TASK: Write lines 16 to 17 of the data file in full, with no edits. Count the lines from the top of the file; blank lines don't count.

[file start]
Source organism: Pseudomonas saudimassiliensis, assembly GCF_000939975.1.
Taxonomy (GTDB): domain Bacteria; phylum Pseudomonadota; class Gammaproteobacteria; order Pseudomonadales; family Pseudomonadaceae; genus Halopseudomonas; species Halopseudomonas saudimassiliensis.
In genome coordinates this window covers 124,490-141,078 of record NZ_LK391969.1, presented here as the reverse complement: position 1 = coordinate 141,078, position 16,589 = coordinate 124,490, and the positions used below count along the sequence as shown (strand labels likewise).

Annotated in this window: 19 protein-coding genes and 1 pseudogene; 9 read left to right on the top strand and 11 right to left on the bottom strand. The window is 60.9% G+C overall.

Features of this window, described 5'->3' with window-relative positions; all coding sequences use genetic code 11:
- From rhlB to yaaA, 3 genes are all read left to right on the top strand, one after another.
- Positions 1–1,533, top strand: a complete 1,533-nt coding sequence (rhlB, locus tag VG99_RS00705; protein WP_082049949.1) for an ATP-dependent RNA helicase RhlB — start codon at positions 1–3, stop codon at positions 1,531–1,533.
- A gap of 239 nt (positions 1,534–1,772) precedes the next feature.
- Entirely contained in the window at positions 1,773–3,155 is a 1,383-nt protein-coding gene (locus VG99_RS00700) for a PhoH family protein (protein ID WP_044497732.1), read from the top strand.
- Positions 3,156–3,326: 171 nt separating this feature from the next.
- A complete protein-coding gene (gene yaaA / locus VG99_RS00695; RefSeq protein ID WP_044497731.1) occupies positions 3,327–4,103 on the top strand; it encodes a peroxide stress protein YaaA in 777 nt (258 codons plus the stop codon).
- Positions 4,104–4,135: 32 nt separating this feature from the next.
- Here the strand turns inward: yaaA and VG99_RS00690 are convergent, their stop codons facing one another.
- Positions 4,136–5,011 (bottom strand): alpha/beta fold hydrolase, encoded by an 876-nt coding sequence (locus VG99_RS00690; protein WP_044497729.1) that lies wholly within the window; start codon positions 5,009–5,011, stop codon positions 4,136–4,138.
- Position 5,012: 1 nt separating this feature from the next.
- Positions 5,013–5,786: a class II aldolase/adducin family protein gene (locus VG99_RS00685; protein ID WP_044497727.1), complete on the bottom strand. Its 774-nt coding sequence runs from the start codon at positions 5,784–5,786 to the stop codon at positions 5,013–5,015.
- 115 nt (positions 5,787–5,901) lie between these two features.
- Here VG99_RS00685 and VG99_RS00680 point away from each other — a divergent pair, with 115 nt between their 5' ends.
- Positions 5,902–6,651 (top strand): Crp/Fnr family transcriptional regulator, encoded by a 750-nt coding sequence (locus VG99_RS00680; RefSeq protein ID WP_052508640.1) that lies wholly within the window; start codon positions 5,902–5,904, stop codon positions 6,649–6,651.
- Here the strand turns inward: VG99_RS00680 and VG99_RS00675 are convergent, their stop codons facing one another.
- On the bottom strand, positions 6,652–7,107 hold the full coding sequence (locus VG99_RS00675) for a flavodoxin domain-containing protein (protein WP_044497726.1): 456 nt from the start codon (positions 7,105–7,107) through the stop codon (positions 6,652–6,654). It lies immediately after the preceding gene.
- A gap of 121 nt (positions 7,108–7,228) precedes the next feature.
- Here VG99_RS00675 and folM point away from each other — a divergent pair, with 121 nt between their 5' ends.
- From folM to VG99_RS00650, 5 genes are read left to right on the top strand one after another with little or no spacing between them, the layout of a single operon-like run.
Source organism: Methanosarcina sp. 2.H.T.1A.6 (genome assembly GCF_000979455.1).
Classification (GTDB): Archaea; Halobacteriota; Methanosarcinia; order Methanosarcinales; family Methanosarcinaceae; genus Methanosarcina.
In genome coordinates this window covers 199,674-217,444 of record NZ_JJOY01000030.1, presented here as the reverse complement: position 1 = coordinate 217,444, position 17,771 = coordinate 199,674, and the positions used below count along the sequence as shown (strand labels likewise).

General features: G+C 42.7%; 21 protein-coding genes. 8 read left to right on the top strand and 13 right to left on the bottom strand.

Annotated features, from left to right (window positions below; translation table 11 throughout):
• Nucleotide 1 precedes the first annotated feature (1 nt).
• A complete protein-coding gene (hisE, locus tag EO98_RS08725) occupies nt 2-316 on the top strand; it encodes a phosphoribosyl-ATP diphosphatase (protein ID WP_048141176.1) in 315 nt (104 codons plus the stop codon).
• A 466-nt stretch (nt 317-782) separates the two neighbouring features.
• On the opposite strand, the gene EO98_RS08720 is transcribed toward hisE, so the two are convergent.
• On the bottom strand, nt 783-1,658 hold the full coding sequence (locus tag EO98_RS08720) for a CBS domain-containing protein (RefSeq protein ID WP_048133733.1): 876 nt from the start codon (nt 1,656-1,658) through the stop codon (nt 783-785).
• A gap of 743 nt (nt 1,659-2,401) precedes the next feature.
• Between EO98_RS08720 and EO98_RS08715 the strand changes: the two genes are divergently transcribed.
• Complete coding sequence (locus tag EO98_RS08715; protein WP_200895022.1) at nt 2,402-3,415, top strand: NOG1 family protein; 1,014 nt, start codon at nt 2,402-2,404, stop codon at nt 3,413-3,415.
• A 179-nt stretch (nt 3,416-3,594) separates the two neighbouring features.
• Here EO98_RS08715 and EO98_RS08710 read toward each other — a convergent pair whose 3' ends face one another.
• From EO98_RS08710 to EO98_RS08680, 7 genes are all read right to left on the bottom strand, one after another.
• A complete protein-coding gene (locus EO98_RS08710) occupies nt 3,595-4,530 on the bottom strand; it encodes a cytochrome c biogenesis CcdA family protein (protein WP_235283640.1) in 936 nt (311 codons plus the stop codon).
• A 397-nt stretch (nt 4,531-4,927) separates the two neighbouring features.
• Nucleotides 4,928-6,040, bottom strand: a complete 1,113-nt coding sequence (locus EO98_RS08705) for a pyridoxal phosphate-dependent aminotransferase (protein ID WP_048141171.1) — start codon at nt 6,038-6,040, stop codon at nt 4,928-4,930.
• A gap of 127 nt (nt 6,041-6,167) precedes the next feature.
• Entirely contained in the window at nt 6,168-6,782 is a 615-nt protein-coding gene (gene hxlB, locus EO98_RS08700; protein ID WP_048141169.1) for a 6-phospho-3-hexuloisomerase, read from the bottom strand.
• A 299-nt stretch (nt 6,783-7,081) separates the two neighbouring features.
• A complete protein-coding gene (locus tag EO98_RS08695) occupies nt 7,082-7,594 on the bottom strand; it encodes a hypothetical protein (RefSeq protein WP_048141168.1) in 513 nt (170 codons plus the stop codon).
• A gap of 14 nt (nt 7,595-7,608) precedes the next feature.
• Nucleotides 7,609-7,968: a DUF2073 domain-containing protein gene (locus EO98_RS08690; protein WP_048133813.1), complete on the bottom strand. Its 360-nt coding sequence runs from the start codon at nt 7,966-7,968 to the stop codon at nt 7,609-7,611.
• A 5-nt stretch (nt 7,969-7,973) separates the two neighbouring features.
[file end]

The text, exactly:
- Positions 5,013–5,786: a class II aldolase/adducin family protein gene (locus VG99_RS00685; protein ID WP_044497727.1), complete on the bottom strand. Its 774-nt coding sequence runs from the start codon at positions 5,784–5,786 to the stop codon at positions 5,013–5,015.
- 115 nt (positions 5,787–5,901) lie between these two features.